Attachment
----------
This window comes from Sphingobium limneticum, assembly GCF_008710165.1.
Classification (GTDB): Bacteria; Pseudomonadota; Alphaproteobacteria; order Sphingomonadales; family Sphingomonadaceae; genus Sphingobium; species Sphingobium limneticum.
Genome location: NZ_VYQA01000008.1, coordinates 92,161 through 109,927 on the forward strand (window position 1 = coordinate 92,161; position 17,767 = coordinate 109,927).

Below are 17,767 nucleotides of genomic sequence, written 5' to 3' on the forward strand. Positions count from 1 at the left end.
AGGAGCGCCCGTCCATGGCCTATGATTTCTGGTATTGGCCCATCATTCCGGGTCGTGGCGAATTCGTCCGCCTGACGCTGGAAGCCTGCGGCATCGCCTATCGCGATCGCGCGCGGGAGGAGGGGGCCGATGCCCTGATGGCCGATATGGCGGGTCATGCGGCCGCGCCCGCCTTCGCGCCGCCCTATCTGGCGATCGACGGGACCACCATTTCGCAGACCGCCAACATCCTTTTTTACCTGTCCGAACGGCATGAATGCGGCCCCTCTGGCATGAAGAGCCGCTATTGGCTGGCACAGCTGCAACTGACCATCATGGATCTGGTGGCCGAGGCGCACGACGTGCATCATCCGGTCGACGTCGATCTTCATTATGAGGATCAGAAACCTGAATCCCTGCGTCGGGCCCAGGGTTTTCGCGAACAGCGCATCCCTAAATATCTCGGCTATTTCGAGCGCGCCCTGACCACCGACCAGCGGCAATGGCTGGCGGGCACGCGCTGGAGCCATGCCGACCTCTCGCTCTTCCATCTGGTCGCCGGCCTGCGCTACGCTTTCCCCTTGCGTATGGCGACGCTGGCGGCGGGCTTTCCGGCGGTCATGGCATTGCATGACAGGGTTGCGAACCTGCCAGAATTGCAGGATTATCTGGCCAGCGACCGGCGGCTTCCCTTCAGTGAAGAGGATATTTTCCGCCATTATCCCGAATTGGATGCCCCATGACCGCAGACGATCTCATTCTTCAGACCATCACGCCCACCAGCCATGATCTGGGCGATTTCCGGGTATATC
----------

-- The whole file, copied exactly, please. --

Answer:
This window comes from Sphingobium limneticum, assembly GCF_008710165.1.
Classification (GTDB): Bacteria; Pseudomonadota; Alphaproteobacteria; order Sphingomonadales; family Sphingomonadaceae; genus Sphingobium; species Sphingobium limneticum.
Genome location: NZ_VYQA01000008.1, coordinates 92,161 through 109,927 on the forward strand (window position 1 = coordinate 92,161; position 17,767 = coordinate 109,927).

Below are 17,767 nucleotides of genomic sequence, written 5' to 3' on the forward strand. Positions count from 1 at the left end.
AGGAGCGCCCGTCCATGGCCTATGATTTCTGGTATTGGCCCATCATTCCGGGTCGTGGCGAATTCGTCCGCCTGACGCTGGAAGCCTGCGGCATCGCCTATCGCGATCGCGCGCGGGAGGAGGGGGCCGATGCCCTGATGGCCGATATGGCGGGTCATGCGGCCGCGCCCGCCTTCGCGCCGCCCTATCTGGCGATCGACGGGACCACCATTTCGCAGACCGCCAACATCCTTTTTTACCTGTCCGAACGGCATGAATGCGGCCCCTCTGGCATGAAGAGCCGCTATTGGCTGGCACAGCTGCAACTGACCATCATGGATCTGGTGGCCGAGGCGCACGACGTGCATCATCCGGTCGACGTCGATCTTCATTATGAGGATCAGAAACCTGAATCCCTGCGTCGGGCCCAGGGTTTTCGCGAACAGCGCATCCCTAAATATCTCGGCTATTTCGAGCGCGCCCTGACCACCGACCAGCGGCAATGGCTGGCGGGCACGCGCTGGAGCCATGCCGACCTCTCGCTCTTCCATCTGGTCGCCGGCCTGCGCTACGCTTTCCCCTTGCGTATGGCGACGCTGGCGGCGGGCTTTCCGGCGGTCATGGCATTGCATGACAGGGTTGCGAACCTGCCAGAATTGCAGGATTATCTGGCCAGCGACCGGCGGCTTCCCTTCAGTGAAGAGGATATTTTCCGCCATTATCCCGAATTGGATGCCCCATGACCGCAGACGATCTCATTCTTCAGACCATCACGCCCACCAGCCATGATCTGGGCGATTTCCGGGTATATC